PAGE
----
Also, the top commander of American and international troops in Iraq said Sunday he is establishing an Iraqi "civil defense force," or armed militia, of about 6,800 men to help American forces combat the violence and sabotage that he and others believe is being spearheaded by remnants of Saddam Hussein's regime.
Gen. John Abizaid, the commander of U.S. Central Command, said he will establish eight battalions of armed Iraqi militiamen, each with about 850 men. They will be trained by conventional U.S. forces — a job usually handled by American special operations forces — and are expected to be ready to begin operating within 45 days, he said.
The two U.S. soldiers died when rocket-propelled grenades and small-arms fire struck their convoy early Sunday near Tal Afar, a town west of the northern city of Mosul, said military spokesman Cpl. Todd Pruden. Another soldier was injured. All the victims were from the 101st Airborne Division.
The deaths brought to 151 the number of U.S. troops killed in action since the March 20 start of war — four more than during the 1991 Gulf War. Also Sunday, a U.S. soldier was killed and two others injured when their vehicle crashed and flipped over near Baghdad International Airport, according to a statement from U.S. Central Command in Tampa, Fla.
The area of the convoy attack near Tal Afar, 240 miles northwest of Baghdad, had been relatively peaceful in recent weeks, and the ambush was a worrying development for American forces trying to bring stability to Iraq.
Most recent violence has occurred in an area north and west of Baghdad called the Sunni triangle, where some support for Saddam remains. Tal Afar lies outside that region.
On Sunday, the top U.S. official in Iraq said he believes Saddam is still alive and in the country, though not orchestrating attacks on American troops.
Paul Bremer, speaking to NBC's "Meet the Press," said there was no evidence of central control in the assaults, calling them "highly professional but very small, sort of squad-level attacks, five or six people at a time attacking us."
Still, he said, getting Saddam would help the situation.
"The sooner we can either kill him or capture him, the better, because the fact that his fate is unknown certainly gives his supporters the chance to go around and try to rally support for him," said Bremer.
In another troubling sign, a two-car convoy carrying members of the International Organization for Migration were ambushed near the southern city of Hilla when a pickup truck pulled up alongside one car and opened fire.
The car collided with a bus. Personnel in a World Health Organization convoy traveling behind the IOM vehicles treated three injured and took the Iraqi driver to a hospital, where he died, said Omer Mekki, the WHO deputy director in Iraq.
Both convoys were clearly marked as U.N. vehicles.
"We're a bit shaken. Everybody is a bit shocked," said Mekki. "But when we were recruited and we came to Iraq, we knew there were risks. An incident like this is not unexpected.
Ahmed Fawzi, spokesman for the special representative of U.N. Secretary-General Kofi Annan, denounced the attack. "The United Nations is in Iraq to help the Iraqi people. We are not taking sides," he said in Baghdad.
"We have no way of knowing whether this was targeted at the United Nations. This is a dangerous situation. Only the restoration of law and order can put an end to these attacks," he said. The U.N. World Food Program was targeted in a July 6 grenade attack in Mosul, and four days later, the agency issued a release citing concern over the security situation in Iraq.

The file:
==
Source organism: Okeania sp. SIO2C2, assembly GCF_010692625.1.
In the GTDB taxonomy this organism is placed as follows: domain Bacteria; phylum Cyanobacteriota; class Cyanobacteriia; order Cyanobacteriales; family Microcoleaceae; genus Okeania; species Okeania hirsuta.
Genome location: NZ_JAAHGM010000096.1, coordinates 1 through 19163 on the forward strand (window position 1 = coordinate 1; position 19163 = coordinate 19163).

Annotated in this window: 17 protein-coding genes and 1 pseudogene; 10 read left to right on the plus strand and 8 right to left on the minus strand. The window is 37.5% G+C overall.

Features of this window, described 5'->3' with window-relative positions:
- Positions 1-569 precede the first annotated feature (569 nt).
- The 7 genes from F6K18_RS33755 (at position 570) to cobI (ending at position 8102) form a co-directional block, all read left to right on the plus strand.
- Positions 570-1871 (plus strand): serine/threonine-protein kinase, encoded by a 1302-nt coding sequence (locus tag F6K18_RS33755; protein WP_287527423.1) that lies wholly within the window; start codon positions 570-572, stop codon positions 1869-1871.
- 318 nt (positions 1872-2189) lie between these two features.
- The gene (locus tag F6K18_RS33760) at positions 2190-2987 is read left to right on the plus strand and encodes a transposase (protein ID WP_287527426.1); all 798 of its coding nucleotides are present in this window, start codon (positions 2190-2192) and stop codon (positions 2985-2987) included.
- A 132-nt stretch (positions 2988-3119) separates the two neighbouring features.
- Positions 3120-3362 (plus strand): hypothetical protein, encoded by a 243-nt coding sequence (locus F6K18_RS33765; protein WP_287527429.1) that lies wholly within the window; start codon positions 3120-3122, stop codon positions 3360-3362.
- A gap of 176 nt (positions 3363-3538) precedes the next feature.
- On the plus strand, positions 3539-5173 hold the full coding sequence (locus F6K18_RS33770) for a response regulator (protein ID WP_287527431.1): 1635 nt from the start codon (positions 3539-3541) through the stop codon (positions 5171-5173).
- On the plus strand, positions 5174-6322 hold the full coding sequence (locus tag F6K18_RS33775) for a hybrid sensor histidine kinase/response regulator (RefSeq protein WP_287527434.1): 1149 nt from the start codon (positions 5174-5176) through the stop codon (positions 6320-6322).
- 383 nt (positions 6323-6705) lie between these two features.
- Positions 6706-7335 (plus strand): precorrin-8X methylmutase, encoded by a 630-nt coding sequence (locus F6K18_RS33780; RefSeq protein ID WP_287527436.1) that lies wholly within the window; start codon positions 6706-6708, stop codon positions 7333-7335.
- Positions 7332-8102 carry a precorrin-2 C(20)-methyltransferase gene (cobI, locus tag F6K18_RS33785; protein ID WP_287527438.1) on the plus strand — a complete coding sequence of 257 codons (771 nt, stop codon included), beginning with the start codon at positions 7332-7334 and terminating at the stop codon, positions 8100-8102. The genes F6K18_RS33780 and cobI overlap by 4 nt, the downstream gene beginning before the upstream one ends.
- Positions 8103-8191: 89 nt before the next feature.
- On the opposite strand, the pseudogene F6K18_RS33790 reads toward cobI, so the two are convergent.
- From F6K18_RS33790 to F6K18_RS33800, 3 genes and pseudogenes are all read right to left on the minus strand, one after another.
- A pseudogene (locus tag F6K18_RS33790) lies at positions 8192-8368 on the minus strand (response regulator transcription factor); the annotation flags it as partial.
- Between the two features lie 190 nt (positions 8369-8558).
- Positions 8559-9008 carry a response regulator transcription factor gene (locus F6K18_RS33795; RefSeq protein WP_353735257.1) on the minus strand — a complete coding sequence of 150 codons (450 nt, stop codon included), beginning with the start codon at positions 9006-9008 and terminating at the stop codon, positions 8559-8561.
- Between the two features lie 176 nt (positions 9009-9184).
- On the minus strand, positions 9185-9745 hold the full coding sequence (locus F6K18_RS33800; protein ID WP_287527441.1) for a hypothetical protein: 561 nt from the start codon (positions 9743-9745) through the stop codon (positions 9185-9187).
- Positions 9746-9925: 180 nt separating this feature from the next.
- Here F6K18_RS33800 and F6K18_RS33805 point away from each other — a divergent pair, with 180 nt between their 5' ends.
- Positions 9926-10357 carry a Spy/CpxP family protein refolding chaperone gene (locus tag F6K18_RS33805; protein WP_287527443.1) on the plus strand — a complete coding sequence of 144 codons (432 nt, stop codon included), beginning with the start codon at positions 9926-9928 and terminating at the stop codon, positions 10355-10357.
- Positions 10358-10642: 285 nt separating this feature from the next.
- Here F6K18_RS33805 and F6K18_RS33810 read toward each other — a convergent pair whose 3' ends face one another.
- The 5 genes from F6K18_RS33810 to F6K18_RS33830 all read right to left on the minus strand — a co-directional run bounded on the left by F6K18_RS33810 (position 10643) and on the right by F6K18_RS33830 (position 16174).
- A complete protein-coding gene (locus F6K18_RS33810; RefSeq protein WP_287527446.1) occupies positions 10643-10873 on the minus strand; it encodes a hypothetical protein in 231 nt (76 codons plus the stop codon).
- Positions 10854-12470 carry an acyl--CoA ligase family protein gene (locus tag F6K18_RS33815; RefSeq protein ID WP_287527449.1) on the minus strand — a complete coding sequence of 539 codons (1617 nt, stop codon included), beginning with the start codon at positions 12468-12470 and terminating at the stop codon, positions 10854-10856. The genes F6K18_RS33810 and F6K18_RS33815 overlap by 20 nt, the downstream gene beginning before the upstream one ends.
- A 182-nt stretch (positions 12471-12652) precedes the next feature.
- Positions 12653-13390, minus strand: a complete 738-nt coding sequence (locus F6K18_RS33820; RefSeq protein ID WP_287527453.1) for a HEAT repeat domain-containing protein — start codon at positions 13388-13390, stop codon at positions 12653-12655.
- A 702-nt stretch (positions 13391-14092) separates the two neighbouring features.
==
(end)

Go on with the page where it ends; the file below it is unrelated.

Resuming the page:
U.N. special representative Sergio Vieira de Mello left Iraq on Sunday. He is to report to the U.N. Security council on Tuesday.
Meanwhile, in Najaf, thousands of followers of Shiite Muslim cleric Muqtada al-Sadr set out from the Imam Ali shrine on a six-mile march to U.S. headquarters there, shouting slogans against the new, U.S.-sanctioned Iraqi Governing Council and the Americans.
"Long live al-Sadr. America and the Council are infidels," chanted the crowds. "Muqtada, go ahead. We are your soldiers of liberation."
U.S. troops prevented the demonstrators from entering the headquarters and soldiers barricaded the building with Humvees. The crowd dispersed after clerics read out an appeal by al-Sadr to go home.
Earlier, al-Sadr said in a statement read inside the shrine that he wanted coalition forces to leave Najaf and allow Iraqis to handle security for themselves. In his Friday sermon, the cleric said he was recruiting a private army but fell short of calling for armed struggle against the U.S. occupation.
A coalition official dismissed the threat, but said no private armies will be tolerated.
"The only army in Iraq will be the new Iraqi army, which is being formed," the official said, speaking on condition of anonymity. "Anyone found with an unlicensed weapon will be arrested."
The U.S.-led coalition has begun building what it hopes will eventually be a 40,000-strong military force. On the first day of recruiting Saturday, the coalition processed 5,000 applications at centers in Mosul, Baghdad and the southern city of Basra, the official said.
Al-Sadr, thought to be 30 years old, is not considered a high-ranking Shiite cleric. Most of his support is by virtue of his being the son of Imam Mohammed Sadiq al-Sadr, a top Shiite religious leader assassinated by Saddam's agents in 1999.
In other news:
A bomb detonated prematurely in the capital on Sunday, missing a U.S. Army convoy. The U.S. military quickly sealed off the area as Army experts searched for more explosive devices. Two more were found and defused.
Two rocket-propelled grenades were fired at — and missed — a U.S. convoy on the outskirts of Tarimiya, 25 miles north of Baghdad.
A large fire broke out at a warehouse of the international aid group CARE near the Baghdad railroad yard. Paint and wood were stored in the building, witnesses said.